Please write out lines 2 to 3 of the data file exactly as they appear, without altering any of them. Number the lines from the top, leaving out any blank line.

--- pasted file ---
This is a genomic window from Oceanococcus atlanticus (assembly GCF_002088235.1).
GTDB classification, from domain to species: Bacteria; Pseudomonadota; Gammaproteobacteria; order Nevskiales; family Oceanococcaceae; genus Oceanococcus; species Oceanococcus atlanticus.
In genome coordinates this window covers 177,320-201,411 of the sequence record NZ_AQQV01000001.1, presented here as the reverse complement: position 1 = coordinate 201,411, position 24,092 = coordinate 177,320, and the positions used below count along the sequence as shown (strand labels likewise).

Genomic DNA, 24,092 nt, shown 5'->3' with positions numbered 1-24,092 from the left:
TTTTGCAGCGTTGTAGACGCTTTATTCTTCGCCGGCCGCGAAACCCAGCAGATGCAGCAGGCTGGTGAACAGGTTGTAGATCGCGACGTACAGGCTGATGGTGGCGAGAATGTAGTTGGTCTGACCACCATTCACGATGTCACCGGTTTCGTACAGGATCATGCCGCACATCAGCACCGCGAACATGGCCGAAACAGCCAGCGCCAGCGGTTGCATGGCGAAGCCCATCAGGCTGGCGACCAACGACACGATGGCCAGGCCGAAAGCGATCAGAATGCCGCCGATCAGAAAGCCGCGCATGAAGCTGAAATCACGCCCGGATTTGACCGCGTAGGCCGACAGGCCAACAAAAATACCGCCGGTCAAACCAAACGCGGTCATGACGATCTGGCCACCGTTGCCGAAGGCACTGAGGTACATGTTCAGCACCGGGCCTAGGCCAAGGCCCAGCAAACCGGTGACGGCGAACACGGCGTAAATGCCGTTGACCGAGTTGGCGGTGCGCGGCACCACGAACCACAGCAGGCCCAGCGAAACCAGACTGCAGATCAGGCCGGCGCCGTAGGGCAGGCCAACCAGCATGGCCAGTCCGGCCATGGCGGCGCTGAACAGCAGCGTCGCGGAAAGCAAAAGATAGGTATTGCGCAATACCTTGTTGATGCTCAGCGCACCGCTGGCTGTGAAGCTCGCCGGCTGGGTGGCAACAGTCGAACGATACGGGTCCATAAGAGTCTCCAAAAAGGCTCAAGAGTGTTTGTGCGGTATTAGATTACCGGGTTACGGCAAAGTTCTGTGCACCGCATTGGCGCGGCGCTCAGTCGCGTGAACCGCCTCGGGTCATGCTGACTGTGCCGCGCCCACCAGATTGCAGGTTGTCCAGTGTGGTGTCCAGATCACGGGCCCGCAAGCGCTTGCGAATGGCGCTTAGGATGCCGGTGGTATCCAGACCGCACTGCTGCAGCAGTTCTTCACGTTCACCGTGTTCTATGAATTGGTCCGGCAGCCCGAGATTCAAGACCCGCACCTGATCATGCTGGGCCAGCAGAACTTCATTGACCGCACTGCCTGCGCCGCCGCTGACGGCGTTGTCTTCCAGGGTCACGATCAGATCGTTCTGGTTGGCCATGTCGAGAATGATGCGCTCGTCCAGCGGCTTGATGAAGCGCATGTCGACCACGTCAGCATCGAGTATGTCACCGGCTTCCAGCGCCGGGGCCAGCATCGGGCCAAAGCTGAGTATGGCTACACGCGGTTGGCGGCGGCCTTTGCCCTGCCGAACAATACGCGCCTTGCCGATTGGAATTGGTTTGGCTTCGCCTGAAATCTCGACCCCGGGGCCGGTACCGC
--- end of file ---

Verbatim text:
GTDB classification, from domain to species: Bacteria; Pseudomonadota; Gammaproteobacteria; order Nevskiales; family Oceanococcaceae; genus Oceanococcus; species Oceanococcus atlanticus.
In genome coordinates this window covers 177,320-201,411 of the sequence record NZ_AQQV01000001.1, presented here as the reverse complement: position 1 = coordinate 201,411, position 24,092 = coordinate 177,320, and the positions used below count along the sequence as shown (strand labels likewise).